While toddlers splashed in the water nearby, athletes tackled ramps, boxes, vaults and a quasi-jungle gym at the first-ever Orchard Park Parkour Jam and Competition Monday afternoon.
Athletes ranging in age from 7 to early 30s took over Orchard Park Monday to practice, train and compete in a parkour competition.
Parkour is the sport of moving through a space in the most efficient manner possible, while also adding some fun flips, rolls and spins. Parkour athletes don’t run around obstacles, they jump over them, and use them to launch into tricks of all types.
Landon Marriott, 14, is a Lehi resident who has been doing parkour for about five years. He competed in Monday’s adult competition. Before his run, he planned out his “line,” down to the step.
“You have to make sure you know your line. That’s what you’re going to do and how you’re going to go,” he said.
Denali Siruno, 15, agreed with his friend’s strategy. Denali is from Lehi as well, and was excited about the day-long event. He’s been parkouring for four years, and his goal during his run was to throw in a few big tricks and pepper the rest with a lot of little tricks.
“Parkour is super fun. It’s fun to progress and do new things, and you feel awesome when you land a trick you’ve never done before,” Denali said before his run.
“And it gets out a ton of energy,” Landon added. “It’s fun to feel so light in the air.”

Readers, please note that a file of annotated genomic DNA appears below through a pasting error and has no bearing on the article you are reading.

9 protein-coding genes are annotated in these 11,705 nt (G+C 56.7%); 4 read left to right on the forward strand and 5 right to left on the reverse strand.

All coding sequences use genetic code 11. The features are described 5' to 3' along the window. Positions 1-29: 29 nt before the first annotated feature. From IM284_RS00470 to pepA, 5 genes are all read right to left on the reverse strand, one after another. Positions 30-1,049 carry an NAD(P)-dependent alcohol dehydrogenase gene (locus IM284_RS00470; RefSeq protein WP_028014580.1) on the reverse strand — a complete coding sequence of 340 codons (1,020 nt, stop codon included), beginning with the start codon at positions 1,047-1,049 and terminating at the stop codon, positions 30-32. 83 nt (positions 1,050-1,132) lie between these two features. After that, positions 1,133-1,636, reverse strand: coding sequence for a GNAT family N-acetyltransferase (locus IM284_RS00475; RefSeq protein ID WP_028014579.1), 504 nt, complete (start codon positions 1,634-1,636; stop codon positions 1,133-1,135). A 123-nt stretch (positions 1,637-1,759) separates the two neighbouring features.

Rogan Taylor, a 12-year-old from Orem, was the first contender in the youth competition. Although he has friends who do parkour, this was his first time trying the sport. He too was amazed at his ability to tackle tricks he was nervous about at the beginning of the day. When he first started Monday morning, he didn’t think he could jump over the vaults – A-frame wooden obstacles.
“But it’s been cool to see I can do that,” he said.
Ryan Sannar, founder of Parkour Utah, and Calen Chan, founder of YGT Freerunning, organized the event to bring together the parkour community and create more awareness of the sport in Utah County.
“Our goal is to increase the sport here, nationally and in the international sphere. In the United States, we don’t have the reach Europe does,” Sannar said, explaining that parkour is a major sport outside of the U.S. but most Americans only see it in movies, commercials and video games.
Sannar has been doing parkour for 13 years. When he started he had to teach himself, using videos and ideas he got from his martial arts training. He’s committed to teaching others through classes and events like Monday’s Jam and competition, because he can help others safely progress in the sport.
“Just like anything else, having a teacher is not a bad idea,” he said. “We train to not only overcome fear, but to understand your current limits of your bodies and then safely go beyond them.”
Chan loves Jam sessions. The energy, excitement and camaraderie of the events are what hooked him in the sport years ago. He now does parkour for YouTube, commercials and competitions on a larger scale. He also teaches classes.
“I think everybody should do a little parkour. It improves your coordination,” he said. “Being able to hold events like this — this is just the start of what I’d like for this community.”
Chan and Sannar plan to make this an annual event, and regularly hold classes for ages 7 and up all around Utah County. To find out when and where those classes are, visit https://parkourutah.com.